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Thread: Just starting out, looking for advice for the home

  1. #21
    I have the messermeister and it has served me well, but I only have it because I work in a kitchen. If you only use your knives at home and need a knife to get a bit better of an edge then you can just strop it on you highest grit stone a few times. If you want it get it, but for a home cook I doubt you truly need it.
    "Sucking at something is the first step to becoming sorta good at something." -Jake the Dog

  2. #22
    That looks like a really nice list. The Uraku carbon knife should be easy to get sharp, and be very versatile. I agree with greasedbullet, too. No need to spend a big chunk of change on the paring knife just yet. Opinel or Victorinox will get you going, for less money.

    As far as a ceramic rod goes... well, I have one. But I find I use my home-made balsa wood strop more often. If I had a whole kitchen-full of carbon Sabatiers or stainless German knives, then I'm sure the ceramic rod would get used all the time. But, for harder steels, I like the strop. I've got mine loaded with 1.0 micron Cubic Boron Nitride, but people also say good things about the green chrome oxide compounds, which you can get pretty readily on Amazon.

  3. #23
    daveb's Avatar
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    I would pass on the rod/steel. As noted above they are more suited for softer Euro knives.

    You may want to consider a stone holder. Not required but will make it easier to use your stone.
    Dave
    Older and wider.

  4. #24
    Senior Member JHunter's Avatar
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    As for the parer hit a local kitchen store and find something you like the feel of to start, a local place here has $5-$50 options. not knowing where you are cant recommend a store.

  5. #25
    I think the sub-$20 Opinel will probably be my choice for now.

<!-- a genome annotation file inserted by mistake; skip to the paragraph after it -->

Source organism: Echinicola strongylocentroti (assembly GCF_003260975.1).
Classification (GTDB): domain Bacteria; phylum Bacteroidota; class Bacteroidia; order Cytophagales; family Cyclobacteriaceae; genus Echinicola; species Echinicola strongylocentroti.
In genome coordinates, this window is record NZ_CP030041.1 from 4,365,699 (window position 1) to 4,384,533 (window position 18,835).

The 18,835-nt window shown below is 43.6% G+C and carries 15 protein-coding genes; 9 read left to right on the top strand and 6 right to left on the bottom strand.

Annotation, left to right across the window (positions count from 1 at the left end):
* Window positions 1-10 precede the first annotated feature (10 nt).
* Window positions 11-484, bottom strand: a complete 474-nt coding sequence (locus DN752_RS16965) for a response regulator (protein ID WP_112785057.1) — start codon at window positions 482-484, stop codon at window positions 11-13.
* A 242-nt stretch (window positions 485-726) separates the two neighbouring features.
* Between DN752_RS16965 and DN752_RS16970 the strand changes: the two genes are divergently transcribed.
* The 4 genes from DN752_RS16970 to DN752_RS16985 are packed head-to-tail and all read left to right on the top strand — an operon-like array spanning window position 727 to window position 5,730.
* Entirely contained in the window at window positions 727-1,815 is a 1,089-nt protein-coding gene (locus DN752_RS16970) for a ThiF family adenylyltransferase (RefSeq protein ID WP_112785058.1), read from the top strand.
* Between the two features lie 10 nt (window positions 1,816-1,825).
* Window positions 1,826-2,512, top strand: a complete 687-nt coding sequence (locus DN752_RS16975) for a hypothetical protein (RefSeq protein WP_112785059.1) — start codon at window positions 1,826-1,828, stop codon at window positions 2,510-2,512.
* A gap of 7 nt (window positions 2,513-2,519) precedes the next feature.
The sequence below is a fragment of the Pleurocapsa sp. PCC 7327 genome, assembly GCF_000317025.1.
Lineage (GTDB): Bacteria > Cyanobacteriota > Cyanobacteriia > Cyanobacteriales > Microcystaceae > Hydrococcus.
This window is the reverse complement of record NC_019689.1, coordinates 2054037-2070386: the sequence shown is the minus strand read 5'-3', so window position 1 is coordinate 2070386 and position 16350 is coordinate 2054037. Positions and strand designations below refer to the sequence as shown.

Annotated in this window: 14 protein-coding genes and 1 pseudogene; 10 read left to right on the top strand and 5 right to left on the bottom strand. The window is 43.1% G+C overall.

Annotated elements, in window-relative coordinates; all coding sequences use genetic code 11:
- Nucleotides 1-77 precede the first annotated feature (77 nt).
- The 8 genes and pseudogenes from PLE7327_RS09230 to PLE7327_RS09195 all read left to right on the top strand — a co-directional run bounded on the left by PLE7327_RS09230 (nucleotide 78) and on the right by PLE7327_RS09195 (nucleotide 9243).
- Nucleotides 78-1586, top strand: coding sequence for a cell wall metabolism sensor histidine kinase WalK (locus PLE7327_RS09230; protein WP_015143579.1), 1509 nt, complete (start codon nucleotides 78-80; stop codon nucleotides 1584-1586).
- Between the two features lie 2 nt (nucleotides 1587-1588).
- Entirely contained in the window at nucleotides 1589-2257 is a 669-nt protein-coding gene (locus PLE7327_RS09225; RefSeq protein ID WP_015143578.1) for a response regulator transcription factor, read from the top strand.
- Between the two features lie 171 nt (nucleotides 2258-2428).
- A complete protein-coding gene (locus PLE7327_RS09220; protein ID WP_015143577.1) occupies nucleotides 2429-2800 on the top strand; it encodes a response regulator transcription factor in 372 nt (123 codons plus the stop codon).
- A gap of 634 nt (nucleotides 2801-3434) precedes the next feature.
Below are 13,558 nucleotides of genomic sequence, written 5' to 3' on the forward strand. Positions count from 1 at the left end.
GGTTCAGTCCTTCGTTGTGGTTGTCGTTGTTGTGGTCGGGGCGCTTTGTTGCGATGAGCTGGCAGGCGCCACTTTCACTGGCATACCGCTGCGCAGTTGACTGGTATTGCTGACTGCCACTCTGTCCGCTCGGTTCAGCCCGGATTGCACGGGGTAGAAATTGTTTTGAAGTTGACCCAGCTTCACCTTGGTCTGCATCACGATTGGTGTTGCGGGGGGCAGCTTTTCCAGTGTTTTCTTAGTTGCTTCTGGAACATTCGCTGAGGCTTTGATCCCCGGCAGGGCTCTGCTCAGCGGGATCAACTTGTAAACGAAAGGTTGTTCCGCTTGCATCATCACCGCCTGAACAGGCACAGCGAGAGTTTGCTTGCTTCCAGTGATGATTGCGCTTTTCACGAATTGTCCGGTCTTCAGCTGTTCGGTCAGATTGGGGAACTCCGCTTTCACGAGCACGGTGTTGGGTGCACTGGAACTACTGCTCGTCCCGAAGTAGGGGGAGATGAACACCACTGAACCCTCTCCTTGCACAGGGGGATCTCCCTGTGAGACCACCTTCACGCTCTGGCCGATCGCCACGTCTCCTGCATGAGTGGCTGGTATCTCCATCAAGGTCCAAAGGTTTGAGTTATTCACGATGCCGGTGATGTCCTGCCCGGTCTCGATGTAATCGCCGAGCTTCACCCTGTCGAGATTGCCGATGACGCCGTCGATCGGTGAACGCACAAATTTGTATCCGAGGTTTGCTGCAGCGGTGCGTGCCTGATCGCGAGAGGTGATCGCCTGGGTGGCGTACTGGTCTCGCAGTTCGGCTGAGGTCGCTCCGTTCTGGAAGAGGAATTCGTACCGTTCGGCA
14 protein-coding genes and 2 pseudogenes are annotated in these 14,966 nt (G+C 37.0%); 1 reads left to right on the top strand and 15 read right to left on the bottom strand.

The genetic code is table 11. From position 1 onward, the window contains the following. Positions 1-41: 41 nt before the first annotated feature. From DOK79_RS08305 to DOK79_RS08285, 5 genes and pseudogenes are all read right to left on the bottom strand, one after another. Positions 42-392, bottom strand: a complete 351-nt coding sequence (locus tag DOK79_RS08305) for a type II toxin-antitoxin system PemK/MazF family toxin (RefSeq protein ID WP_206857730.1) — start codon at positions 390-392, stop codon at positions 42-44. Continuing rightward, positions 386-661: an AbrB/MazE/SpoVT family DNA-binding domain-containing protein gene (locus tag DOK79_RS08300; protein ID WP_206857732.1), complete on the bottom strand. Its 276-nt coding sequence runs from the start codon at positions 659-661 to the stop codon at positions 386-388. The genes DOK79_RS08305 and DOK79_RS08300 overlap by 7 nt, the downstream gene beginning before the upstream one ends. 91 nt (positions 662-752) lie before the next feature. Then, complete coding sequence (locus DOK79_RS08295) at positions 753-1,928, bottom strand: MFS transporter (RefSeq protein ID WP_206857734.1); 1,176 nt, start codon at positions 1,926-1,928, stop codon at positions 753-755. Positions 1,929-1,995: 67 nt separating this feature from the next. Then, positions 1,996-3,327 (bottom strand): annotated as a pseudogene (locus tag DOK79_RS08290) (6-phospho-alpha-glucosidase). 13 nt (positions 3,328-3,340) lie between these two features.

Quote Originally Posted by Colorado_cutter View Post
    But I find I use my home-made balsa wood strop more often.
    Can you elaborate on this? How easy was it to make/use?

    Still working my way through Jon's videos.

  6. #26
    Senior Member labor of love's Avatar
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    Quote Originally Posted by Tripwyr View Post
    I think the sub-$20 Opinel will probably be my choice for now.



    Can you elaborate on this? How easy was it to make/use?

    Still working my way through Jon's videos.
    you can buy balsa wood really cheap at arts and supply stores. just glue or tape the wood to whatever surface or board to make it suitable for stropping

  7. #27
    Quote Originally Posted by labor of love View Post
    you can buy balsa wood really cheap at arts and supply stores. just glue or tape the wood to whatever surface or board to make it suitable for stropping
    Exactly. Super easy. You could use the balsa wood just as it comes from the store, but it is light enough that it moves around under the knife if you don't hold it, so gluing it to a base makes it more stable. I've just got mine glued to a plank of pine wood I had laying around. One day, I'm going to get fancy and put rubber feet on it.

  8. #28
    I'll pick some up on the way back from Lee Valley Tools then! Does anybody know where I can get Green Chrome Oxide? It doesn't seem to be available on Amazon Canada, and my reading online indicates that the compound Lee Valley sells contains 50%+ aluminum oxide.

  9. #29
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    El Pescador's Avatar
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    I think a 400/2000 grit stone is better for a beginner than a 1k/6k. You are rewarded much quicker when you get things right on a 400 grit stone. Buy the best "inexpensive" knife you can. The big thing here is buying stones. If you learn to sharpen you can get crappy knives really sharp. Contrarily, without knowing how to sharpen, that really sharp knife (expensive) is a temporary thing.
    "So you want to be a vegetarian? Hitler was a vegetarian and look at how he turned out."

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